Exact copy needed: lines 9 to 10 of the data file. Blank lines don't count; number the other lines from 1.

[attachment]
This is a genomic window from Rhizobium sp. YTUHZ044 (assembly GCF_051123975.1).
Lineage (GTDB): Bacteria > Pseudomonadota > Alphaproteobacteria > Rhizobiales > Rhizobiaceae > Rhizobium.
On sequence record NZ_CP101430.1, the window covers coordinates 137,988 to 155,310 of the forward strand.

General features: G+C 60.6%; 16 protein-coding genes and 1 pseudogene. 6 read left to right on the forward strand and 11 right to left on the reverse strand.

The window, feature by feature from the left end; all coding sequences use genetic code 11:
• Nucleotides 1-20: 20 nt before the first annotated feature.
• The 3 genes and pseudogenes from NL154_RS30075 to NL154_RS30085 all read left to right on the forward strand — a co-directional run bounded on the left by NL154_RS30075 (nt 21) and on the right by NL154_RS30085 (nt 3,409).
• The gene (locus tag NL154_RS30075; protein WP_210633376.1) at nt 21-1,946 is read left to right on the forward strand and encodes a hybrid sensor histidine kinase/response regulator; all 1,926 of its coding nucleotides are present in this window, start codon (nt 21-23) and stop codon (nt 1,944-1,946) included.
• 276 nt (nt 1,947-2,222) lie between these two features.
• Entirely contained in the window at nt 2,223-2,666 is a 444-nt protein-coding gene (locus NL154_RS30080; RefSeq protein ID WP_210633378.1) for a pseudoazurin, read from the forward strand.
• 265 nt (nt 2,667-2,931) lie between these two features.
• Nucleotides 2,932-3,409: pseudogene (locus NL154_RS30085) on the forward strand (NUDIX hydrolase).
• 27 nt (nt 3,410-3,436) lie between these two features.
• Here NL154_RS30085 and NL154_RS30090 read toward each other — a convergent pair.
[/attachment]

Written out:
• 276 nt (nt 1,947-2,222) lie between these two features.
• Entirely contained in the window at nt 2,223-2,666 is a 444-nt protein-coding gene (locus NL154_RS30080; RefSeq protein ID WP_210633378.1) for a pseudoazurin, read from the forward strand.